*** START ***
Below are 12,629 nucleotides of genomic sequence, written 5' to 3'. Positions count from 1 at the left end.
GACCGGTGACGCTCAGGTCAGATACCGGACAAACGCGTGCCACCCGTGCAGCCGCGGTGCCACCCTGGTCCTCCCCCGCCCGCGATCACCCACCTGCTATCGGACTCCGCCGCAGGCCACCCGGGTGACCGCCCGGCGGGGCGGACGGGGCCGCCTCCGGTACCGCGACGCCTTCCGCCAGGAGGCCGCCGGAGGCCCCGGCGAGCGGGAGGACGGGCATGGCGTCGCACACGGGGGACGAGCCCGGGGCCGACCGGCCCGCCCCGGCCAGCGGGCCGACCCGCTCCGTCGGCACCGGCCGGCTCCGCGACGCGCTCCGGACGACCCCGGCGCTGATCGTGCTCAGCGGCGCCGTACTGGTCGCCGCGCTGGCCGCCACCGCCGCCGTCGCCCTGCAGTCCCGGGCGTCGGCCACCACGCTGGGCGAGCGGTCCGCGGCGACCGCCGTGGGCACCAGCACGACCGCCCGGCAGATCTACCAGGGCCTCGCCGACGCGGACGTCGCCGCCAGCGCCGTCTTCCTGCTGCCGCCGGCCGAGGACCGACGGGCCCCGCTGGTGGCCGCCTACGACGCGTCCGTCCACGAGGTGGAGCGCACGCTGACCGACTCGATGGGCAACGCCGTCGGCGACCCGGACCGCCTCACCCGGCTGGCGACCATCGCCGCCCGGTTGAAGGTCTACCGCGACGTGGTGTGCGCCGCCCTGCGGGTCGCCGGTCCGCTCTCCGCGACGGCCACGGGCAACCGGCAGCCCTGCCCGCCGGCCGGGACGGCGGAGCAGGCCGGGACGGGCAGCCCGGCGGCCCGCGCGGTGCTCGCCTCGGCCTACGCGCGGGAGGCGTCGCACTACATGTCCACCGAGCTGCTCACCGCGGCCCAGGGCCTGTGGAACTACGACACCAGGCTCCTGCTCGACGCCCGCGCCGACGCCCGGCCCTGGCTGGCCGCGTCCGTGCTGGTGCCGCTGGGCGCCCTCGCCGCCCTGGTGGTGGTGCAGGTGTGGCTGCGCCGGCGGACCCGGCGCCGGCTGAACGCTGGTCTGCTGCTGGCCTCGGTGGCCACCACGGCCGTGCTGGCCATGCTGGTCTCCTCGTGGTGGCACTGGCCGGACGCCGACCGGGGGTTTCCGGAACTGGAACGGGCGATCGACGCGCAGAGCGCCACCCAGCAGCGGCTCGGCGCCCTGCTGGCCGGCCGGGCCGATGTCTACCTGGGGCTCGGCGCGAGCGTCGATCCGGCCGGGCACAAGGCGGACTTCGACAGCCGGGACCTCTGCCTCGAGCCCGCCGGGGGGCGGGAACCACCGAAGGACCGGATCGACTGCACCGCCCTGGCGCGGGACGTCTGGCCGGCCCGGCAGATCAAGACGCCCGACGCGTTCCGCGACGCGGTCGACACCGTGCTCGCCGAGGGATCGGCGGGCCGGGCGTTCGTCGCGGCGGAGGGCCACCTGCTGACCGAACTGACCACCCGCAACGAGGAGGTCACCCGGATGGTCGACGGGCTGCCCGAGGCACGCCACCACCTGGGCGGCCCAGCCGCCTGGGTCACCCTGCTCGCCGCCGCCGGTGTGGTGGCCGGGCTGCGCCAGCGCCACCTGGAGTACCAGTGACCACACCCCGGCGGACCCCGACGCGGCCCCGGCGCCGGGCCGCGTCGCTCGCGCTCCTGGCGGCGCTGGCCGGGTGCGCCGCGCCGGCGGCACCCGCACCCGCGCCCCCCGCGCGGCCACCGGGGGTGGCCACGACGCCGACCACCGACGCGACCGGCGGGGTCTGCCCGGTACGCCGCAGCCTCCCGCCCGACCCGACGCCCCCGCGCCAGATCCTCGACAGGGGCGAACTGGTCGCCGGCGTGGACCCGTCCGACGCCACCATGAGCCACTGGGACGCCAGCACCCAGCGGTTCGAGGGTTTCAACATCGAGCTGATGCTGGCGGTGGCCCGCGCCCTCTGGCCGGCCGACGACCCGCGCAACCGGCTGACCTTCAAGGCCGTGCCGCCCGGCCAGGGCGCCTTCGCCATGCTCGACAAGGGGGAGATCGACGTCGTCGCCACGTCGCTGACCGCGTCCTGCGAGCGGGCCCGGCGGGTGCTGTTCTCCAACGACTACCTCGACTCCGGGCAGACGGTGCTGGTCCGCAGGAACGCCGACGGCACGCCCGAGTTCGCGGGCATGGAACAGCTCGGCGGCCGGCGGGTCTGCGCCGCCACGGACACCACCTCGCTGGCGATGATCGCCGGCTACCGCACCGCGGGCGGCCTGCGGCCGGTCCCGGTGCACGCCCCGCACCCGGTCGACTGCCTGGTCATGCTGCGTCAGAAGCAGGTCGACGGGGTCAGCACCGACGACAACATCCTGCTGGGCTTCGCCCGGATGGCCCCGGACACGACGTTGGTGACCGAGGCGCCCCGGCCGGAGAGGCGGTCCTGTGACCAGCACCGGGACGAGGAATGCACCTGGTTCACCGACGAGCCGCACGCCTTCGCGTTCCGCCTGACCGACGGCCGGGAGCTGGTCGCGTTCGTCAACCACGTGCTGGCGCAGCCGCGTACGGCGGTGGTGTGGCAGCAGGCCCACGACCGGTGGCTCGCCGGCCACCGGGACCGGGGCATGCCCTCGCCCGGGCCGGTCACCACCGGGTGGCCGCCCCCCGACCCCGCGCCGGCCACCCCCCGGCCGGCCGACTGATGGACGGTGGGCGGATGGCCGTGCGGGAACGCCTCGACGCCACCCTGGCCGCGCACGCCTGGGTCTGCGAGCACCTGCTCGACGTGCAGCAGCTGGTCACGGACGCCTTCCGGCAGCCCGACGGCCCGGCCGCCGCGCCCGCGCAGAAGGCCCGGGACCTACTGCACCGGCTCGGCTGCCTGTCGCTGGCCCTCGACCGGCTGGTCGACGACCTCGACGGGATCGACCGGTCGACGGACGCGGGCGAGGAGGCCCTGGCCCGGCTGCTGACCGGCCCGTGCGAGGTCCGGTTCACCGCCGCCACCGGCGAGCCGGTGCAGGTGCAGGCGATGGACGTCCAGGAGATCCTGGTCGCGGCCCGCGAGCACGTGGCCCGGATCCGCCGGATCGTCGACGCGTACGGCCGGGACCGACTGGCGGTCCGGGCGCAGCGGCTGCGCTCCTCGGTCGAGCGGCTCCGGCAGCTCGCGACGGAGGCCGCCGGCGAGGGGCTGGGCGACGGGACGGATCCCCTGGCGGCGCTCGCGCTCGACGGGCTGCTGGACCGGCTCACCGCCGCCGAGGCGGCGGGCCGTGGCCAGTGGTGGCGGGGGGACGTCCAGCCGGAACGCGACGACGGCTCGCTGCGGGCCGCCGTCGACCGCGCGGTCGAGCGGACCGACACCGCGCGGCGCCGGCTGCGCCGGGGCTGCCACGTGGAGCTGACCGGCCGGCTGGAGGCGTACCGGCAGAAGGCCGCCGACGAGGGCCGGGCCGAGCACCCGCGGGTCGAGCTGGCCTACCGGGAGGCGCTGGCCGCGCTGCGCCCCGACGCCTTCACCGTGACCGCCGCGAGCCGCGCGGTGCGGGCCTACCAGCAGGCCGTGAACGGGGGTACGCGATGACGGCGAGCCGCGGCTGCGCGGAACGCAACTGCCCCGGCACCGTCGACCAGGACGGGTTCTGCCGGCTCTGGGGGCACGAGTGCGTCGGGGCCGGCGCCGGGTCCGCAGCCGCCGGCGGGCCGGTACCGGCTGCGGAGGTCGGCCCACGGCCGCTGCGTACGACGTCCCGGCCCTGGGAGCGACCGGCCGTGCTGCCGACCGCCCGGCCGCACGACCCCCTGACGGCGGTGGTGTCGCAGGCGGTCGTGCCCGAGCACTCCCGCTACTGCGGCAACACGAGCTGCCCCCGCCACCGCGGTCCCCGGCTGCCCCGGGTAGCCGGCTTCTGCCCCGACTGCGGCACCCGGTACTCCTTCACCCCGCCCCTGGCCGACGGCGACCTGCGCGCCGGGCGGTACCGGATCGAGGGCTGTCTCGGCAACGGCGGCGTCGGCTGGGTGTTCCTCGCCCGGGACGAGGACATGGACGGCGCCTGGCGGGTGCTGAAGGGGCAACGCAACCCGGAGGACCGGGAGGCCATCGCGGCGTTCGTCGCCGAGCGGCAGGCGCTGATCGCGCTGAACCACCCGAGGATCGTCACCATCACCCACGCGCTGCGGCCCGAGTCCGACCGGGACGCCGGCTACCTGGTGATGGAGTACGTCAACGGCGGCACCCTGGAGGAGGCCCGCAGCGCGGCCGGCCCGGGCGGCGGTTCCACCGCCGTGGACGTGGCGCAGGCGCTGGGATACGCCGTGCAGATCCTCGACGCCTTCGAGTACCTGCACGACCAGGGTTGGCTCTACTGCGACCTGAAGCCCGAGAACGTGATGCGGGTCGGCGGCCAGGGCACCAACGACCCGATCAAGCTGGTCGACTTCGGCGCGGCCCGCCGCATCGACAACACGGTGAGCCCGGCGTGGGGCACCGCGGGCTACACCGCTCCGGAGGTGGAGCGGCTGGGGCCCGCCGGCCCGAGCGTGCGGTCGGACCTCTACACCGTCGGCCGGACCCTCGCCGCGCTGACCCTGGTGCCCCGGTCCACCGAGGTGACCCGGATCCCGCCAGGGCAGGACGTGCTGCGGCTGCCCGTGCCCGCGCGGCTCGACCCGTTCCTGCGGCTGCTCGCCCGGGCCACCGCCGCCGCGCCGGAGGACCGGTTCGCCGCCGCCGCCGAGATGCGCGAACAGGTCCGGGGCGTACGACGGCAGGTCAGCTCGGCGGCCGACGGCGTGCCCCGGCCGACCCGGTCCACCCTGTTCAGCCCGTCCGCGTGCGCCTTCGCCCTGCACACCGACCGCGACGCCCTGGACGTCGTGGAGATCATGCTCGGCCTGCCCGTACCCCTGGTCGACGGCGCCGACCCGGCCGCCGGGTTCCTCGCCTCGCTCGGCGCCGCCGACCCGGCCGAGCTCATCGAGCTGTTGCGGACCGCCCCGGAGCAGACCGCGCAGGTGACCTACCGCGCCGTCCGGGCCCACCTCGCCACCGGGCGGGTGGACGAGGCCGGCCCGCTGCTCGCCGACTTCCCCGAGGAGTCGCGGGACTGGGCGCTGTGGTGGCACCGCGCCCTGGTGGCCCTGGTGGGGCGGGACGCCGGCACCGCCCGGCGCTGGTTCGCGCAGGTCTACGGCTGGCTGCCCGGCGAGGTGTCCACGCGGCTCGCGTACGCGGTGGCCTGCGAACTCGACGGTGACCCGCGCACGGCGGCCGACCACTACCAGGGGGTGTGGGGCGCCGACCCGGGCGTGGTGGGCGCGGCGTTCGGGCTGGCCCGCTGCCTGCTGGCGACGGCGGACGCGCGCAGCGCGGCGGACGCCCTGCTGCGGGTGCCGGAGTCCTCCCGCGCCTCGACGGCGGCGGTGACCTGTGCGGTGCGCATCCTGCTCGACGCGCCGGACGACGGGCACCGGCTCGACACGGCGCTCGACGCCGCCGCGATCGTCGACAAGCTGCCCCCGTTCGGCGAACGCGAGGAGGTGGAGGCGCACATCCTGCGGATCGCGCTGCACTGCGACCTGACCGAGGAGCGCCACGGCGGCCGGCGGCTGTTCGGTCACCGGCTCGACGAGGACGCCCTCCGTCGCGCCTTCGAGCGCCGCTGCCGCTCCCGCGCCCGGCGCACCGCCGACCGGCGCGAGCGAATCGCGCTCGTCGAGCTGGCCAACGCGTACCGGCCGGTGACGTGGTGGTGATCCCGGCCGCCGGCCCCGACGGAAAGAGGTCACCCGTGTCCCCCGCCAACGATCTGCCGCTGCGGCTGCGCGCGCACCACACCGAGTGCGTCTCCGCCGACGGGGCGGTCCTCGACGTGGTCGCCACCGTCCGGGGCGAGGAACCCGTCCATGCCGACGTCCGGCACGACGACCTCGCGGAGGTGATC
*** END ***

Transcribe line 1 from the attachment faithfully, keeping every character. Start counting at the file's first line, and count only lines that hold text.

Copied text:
Below are 12,629 nucleotides of genomic sequence, written 5' to 3'. Positions count from 1 at the left end.